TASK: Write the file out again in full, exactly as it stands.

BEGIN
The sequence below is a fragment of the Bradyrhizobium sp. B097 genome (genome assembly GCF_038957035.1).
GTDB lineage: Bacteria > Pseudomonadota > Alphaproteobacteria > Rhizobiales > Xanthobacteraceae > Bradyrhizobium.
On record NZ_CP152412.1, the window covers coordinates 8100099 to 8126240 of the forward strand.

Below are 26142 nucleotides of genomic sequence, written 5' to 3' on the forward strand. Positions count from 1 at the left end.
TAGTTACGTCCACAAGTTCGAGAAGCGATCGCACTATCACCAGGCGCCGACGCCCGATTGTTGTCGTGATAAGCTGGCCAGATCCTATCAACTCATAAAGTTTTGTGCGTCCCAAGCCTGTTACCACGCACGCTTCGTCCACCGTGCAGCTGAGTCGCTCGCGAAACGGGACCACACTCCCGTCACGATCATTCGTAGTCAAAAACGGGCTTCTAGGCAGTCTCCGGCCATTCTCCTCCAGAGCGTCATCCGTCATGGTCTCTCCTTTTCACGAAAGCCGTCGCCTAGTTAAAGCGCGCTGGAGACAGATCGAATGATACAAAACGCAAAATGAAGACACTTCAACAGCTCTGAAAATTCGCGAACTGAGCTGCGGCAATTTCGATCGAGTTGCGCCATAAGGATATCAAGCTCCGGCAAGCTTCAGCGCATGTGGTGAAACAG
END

The sequence below is a fragment of the Bradyrhizobium sp. B097 genome (genome assembly GCF_038957035.1).
GTDB lineage: Bacteria > Pseudomonadota > Alphaproteobacteria > Rhizobiales > Xanthobacteraceae > Bradyrhizobium.
On record NZ_CP152412.1, the window covers coordinates 8100099 to 8126240 of the forward strand.

Below are 26142 nucleotides of genomic sequence, written 5' to 3' on the forward strand. Positions count from 1 at the left end.
TAGTTACGTCCACAAGTTCGAGAAGCGATCGCACTATCACCAGGCGCCGACGCCCGATTGTTGTCGTGATAAGCTGGCCAGATCCTATCAACTCATAAAGTTTTGTGCGTCCCAAGCCTGTTACCACGCACGCTTCGTCCACCGTGCAGCTGAGTCGCTCGCGAAACGGGACCACACTCCCGTCACGATCATTCGTAGTCAAAAACGGGCTTCTAGGCAGTCTCCGGCCATTCTCCTCCAGAGCGTCATCCGTCATGGTCTCTCCTTTTCACGAAAGCCGTCGCCTAGTTAAAGCGCGCTGGAGACAGATCGAATGATACAAAACGCAAAATGAAGACACTTCAACAGCTCTGAAAATTCGCGAACTGAGCTGCGGCAATTTCGATCGAGTTGCGCCATAAGGATATCAAGCTCCGGCAAGCTTCAGCGCATGTGGTGAAACAG